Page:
Tag Archives: persimmons

Mundane Monday: Kitchen Close-ups

Good morning and Happy Monday! I don’t teach on Mondays so I tend to have a better relationship with the day than many people do. I had a concert last night, I got enough sleep, and like most Mondays, I usually have a little time to catch up on blogging.

And then the email appears. If I have teaching later in the week, I have to send my teacher prep email. I schedule it with Boomerang to show up in the teachers’ mailboxes on Monday morning, and I bcc my personal account to make sure it arrives. I also send a follow-up email to the classes I taught last Friday. And I schedule that for Monday Morning too because who wants work email on the weekend? Ugh!

Along with those emails, I got my weekly Mundane Monday email from Dr Katherine. For today’s challenge, she posted a photo of a blue butter dish from her kitchen. I wouldn’t have recognized it as a butter dish without the label. What I do recognize is the beauty of glass. As a child I used to collect beach glass in different colors. And one of my favorite wedding photos has my husband’s and my faces framed by a glass.


I think my favorite part of the kitchen is also something mineral, as opposed to animal or vegetable. Like glass, there is also a quality about stone, (or even fake stone) that makes me think of timeless and universal beauty. The food that is prepared in the kitchen is ephemeral, but there are other parts of the kitchen that are more permanent. I think that “stone hearth” and “brick oven” and “granite counter tops” are part of our kitchen vocabulary for a reason.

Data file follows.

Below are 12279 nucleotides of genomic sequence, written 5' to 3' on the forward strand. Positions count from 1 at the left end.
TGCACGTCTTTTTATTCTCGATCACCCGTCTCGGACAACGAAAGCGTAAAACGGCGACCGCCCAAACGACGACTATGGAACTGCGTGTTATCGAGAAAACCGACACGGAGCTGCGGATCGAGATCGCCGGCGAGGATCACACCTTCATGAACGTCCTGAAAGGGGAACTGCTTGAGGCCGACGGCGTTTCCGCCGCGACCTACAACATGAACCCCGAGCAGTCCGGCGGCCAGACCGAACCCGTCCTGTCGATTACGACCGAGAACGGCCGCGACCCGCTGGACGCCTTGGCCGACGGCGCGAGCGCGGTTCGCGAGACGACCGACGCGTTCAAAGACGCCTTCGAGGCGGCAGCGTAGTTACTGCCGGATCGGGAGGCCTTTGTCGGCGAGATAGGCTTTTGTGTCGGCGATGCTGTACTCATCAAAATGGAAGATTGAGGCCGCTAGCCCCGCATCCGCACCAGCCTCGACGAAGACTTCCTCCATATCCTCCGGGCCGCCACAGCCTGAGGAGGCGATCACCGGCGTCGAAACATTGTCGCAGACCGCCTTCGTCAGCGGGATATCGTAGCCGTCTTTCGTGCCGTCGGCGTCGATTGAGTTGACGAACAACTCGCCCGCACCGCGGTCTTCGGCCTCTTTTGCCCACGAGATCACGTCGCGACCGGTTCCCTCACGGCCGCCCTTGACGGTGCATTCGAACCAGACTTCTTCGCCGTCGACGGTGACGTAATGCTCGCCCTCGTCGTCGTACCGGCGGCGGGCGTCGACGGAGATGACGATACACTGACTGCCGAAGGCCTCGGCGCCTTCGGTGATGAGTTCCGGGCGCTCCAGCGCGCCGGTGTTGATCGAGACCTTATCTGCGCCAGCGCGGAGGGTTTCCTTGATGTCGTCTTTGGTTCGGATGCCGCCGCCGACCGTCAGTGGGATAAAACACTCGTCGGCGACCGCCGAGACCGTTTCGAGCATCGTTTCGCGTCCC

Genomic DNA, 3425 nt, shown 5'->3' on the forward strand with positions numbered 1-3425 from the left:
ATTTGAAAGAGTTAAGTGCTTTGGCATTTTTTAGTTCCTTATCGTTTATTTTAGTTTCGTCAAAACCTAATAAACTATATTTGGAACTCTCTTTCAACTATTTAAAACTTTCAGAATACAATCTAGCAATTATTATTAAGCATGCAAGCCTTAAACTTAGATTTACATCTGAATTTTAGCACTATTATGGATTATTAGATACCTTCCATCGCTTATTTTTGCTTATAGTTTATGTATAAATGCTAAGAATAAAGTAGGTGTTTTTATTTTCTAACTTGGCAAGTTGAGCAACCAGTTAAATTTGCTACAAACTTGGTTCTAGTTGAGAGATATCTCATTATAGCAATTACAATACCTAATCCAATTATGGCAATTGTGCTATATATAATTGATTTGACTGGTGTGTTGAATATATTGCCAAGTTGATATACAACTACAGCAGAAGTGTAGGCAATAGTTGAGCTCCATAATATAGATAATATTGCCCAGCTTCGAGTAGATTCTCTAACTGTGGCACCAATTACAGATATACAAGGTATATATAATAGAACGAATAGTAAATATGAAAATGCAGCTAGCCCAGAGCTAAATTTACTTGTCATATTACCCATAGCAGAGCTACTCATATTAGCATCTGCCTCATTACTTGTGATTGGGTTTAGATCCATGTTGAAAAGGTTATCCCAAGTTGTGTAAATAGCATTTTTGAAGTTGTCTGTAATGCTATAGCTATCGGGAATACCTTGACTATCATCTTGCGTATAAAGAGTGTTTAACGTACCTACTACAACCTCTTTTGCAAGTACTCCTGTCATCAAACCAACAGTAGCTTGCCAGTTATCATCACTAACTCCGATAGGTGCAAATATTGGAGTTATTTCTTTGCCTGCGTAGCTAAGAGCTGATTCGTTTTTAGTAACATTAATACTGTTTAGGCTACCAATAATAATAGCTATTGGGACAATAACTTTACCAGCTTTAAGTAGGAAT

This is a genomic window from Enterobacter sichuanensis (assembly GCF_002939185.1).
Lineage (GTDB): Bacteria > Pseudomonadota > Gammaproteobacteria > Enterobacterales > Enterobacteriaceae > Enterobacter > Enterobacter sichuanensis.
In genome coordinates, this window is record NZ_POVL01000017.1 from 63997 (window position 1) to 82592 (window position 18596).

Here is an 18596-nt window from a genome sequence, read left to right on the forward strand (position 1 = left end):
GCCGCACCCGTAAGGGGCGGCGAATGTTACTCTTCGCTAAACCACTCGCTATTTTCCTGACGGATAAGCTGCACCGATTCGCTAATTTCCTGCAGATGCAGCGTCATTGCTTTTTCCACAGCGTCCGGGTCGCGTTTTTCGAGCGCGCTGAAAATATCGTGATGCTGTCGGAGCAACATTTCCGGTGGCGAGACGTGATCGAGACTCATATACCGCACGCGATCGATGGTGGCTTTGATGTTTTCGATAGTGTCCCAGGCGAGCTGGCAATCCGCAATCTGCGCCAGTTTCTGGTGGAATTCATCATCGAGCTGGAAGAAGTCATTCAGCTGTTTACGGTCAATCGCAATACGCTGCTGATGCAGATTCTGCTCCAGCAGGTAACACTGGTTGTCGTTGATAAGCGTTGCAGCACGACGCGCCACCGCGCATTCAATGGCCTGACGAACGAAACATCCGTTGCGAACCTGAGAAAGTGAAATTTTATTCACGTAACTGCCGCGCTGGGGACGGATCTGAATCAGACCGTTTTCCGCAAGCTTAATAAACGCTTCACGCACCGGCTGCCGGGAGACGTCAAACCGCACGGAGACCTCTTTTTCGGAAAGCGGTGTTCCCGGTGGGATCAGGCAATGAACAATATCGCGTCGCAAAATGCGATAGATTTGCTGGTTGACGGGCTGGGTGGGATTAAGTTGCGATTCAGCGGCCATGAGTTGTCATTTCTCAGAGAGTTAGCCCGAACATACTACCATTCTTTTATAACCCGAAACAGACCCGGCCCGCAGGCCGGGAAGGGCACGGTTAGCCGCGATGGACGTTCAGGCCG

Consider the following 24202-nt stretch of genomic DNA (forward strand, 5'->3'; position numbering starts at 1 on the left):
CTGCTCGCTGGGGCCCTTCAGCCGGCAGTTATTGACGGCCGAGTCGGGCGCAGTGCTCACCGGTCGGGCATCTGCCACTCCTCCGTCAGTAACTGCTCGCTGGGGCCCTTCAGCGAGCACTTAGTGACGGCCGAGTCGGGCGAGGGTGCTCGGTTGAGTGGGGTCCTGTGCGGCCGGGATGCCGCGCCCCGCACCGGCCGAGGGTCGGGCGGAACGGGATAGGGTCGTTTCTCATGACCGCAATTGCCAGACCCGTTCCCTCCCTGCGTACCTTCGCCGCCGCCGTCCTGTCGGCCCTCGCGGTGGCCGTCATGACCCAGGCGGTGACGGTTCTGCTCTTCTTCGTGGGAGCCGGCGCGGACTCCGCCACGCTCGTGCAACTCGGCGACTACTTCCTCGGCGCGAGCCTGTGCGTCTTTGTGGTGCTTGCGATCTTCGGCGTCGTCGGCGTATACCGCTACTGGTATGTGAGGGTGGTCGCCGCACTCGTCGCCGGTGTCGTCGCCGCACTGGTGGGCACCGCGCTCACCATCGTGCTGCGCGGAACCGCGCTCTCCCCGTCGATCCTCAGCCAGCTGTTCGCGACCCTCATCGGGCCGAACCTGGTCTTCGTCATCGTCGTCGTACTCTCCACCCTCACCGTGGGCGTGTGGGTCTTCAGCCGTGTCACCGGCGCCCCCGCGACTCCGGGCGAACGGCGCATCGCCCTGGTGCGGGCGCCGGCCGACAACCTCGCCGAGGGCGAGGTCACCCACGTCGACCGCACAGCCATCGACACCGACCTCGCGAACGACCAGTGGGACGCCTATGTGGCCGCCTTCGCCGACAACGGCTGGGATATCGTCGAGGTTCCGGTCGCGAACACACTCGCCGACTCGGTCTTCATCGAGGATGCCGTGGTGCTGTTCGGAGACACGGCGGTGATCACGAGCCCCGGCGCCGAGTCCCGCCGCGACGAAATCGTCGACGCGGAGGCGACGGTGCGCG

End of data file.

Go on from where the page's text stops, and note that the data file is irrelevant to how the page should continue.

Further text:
Back in Belmont MA we had a nice kitchen that we had had remodeled from its former 1980s decor. In particular I liked the geometric backsplash pattern we chose, which just came from Home Depot, but it had a historical Italian feel to it. I sometimes used it as a backdrop to photograph other things. Like this jar of Swedish Fish I won for guessing there were exactly 250 of them:


And on the candy theme, since it’s almost Halloween, several years ago my son got a Rock Candy-making kit for Christmas. The candy grew nicely there on the kitchen counter:

And in one of my more successful home improvement projects, I replaced and installed a kitchen faucet myself.


My kitchen in California is much darker and I don’t like it as well for that reason. But that backsplash too makes for some good pictures, if nothing else.


This is our current faucet (that I did not install). And, in CA we have persimmons from a tree in the backyard!

Our new kitchen faucet, with persimmons on the counter behind

This time of year there are always some on the counter, ripening, getting ready for me to make persimmon cookies.

Fuyu persimmons on the counter

The Mundane Monday photo challenge seeks to find beauty in the mundane. It was started by TraBlogger and is continued by Dr. Katherine Ottaway. Stop by and say hello, and submit a photo!


Mundane Monday: Our new kitchen faucet